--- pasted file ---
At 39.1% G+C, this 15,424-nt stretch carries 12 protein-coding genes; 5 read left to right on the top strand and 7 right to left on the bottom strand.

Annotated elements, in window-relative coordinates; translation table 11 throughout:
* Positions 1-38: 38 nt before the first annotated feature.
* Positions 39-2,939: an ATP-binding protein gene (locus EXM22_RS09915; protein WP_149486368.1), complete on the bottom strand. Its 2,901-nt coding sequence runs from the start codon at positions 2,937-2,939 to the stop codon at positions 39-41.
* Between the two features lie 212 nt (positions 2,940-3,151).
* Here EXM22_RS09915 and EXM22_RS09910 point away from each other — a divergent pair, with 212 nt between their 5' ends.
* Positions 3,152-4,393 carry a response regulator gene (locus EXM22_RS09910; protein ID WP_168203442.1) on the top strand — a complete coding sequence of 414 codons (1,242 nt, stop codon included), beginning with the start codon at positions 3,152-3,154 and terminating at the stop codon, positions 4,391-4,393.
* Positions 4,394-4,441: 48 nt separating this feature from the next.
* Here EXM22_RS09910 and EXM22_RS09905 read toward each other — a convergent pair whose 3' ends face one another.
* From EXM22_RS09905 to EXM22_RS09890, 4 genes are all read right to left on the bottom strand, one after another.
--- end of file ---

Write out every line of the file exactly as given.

At 39.1% G+C, this 15,424-nt stretch carries 12 protein-coding genes; 5 read left to right on the top strand and 7 right to left on the bottom strand.

Annotated elements, in window-relative coordinates; translation table 11 throughout:
* Positions 1-38: 38 nt before the first annotated feature.
* Positions 39-2,939: an ATP-binding protein gene (locus EXM22_RS09915; protein WP_149486368.1), complete on the bottom strand. Its 2,901-nt coding sequence runs from the start codon at positions 2,937-2,939 to the stop codon at positions 39-41.
* Between the two features lie 212 nt (positions 2,940-3,151).
* Here EXM22_RS09915 and EXM22_RS09910 point away from each other — a divergent pair, with 212 nt between their 5' ends.
* Positions 3,152-4,393 carry a response regulator gene (locus EXM22_RS09910; protein ID WP_168203442.1) on the top strand — a complete coding sequence of 414 codons (1,242 nt, stop codon included), beginning with the start codon at positions 3,152-3,154 and terminating at the stop codon, positions 4,391-4,393.
* Positions 4,394-4,441: 48 nt separating this feature from the next.
* Here EXM22_RS09910 and EXM22_RS09905 read toward each other — a convergent pair whose 3' ends face one another.
* From EXM22_RS09905 to EXM22_RS09890, 4 genes are all read right to left on the bottom strand, one after another.